The district is asking parents to notify the district by Aug. 14 if their children won’t be taking classes in school. The district also needs to know which students will need rides on the bus. The district’s reopening plan calls for one student in each bus seat, and masks must be worn on busses.

The district’s plan also calls for more frequent cleaning, including a daily disinfection of buses with more frequent cleaning in between bus runs of high-touch areas such as door handles, hand rails, bus seats and seat backs.

• Staggered schedules: The district will also stagger the schedules at the three buildings offering in-person education. The proposed schedules include:

  • For all Pre-K through grade 3 students, 7:35 a.m to 1:35 p.m.
  • For students in grades 4-6, 7:45 a.m. to 1:45 PM.
  • For students in grades 7-12, there will be alternating in-person education from 7:55 a.m. to 1:55 p.m. (Students will receive virtual education on days they are not physically present in school.)

• More WiFi on campus: Medina is also pursuing high-speed outdoor WiFi to completely encompass and cover the school grounds/green spaces, as well as parking lots. Kruzynski said many homes and sections in the community don’t have high-speed internet.

“This will allow, not only classes to go outside and exercise social distancing, but allow for a central location after hours if students and their parents need to come to download or upload any necessary assignments,” the district states in the reopening plan. “It is our goal to have these systems fully operational sometime in mid-late fall.”

The district will also provide Chromebooks for in grades 4 through 12 as a take-home device. Any student needing a device in K-3 will be allocated a device for use at home if virtual instruction is chosen by the family.

• Pre-K: Medina also is planning to offer the prekindergarten program in the library to allow for increased social distance requirements. Teaching centers will be used by individual children and each child will have their own individual supply box for classroom materials to be used daily.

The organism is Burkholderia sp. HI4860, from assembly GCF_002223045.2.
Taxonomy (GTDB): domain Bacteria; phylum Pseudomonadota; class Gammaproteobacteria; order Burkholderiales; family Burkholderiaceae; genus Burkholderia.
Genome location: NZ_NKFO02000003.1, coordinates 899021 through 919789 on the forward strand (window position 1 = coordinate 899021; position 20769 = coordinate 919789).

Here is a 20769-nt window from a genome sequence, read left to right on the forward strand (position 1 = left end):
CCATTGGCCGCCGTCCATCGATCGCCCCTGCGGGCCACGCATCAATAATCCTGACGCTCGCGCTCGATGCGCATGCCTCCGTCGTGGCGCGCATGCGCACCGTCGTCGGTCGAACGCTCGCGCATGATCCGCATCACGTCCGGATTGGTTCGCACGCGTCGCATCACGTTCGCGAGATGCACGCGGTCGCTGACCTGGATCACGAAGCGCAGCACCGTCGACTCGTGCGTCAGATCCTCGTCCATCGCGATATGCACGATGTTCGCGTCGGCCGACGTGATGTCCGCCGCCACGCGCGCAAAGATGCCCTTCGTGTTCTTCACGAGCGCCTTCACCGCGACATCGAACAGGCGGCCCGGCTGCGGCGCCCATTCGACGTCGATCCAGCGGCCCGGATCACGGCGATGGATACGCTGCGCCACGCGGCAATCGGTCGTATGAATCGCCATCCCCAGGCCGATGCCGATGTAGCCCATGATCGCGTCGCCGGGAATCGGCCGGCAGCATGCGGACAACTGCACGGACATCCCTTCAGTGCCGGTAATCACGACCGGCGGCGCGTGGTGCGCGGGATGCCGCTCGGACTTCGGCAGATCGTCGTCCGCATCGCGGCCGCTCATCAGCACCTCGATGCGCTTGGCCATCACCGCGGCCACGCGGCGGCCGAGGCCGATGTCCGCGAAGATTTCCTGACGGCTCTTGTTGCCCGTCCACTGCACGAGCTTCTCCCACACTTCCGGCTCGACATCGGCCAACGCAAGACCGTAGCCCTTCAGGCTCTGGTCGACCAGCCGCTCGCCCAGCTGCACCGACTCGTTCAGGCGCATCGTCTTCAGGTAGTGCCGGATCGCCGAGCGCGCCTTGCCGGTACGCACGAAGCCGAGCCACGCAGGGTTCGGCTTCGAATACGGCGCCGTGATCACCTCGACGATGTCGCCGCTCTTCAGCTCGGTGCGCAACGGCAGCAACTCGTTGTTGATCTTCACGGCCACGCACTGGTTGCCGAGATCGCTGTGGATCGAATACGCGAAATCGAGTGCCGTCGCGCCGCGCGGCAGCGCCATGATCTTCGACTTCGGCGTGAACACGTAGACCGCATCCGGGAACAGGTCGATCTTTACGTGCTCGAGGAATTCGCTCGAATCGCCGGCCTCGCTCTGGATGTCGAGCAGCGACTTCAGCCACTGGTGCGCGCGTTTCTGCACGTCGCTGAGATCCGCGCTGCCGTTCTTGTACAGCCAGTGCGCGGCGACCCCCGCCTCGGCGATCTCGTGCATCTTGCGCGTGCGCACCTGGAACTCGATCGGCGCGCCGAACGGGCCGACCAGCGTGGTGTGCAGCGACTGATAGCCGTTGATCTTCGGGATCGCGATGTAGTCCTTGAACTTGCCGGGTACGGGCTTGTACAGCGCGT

At the early level, a big emphasis will be placed on teaching children proper hand washing, social distancing and use of masks.

Children in the UPK program are provided a meal each day. The classroom will be used as a place for all children to eat with children seated at socially distant tables throughout the room.

• Remote Instruction: If Medina needs to shift to a remote format, students will already be entered into a Google Classroom digital platform. The Google Classroom will be a place for teachers to include daily activities, videos and a set of lessons which parents will be able to do with their children. Google Classroom will also be a portal for parent-teacher communications.

• Minimizing movement of students in schools: Medina will minimize having student sin big groups and from moving about the buildings. This potentially means having students eat lunch in their classroom instead of the cafeteria and eliminating assemblies, field trips and other large-group activities.

• Special-area subjects: Art, music, physical education may be pushed into the classroom. “Whenever possible students will utilize outside space for physical education instruction. We will adhere to 12 feet between students when engaging in physical activity,” the district stated in the reopening plan.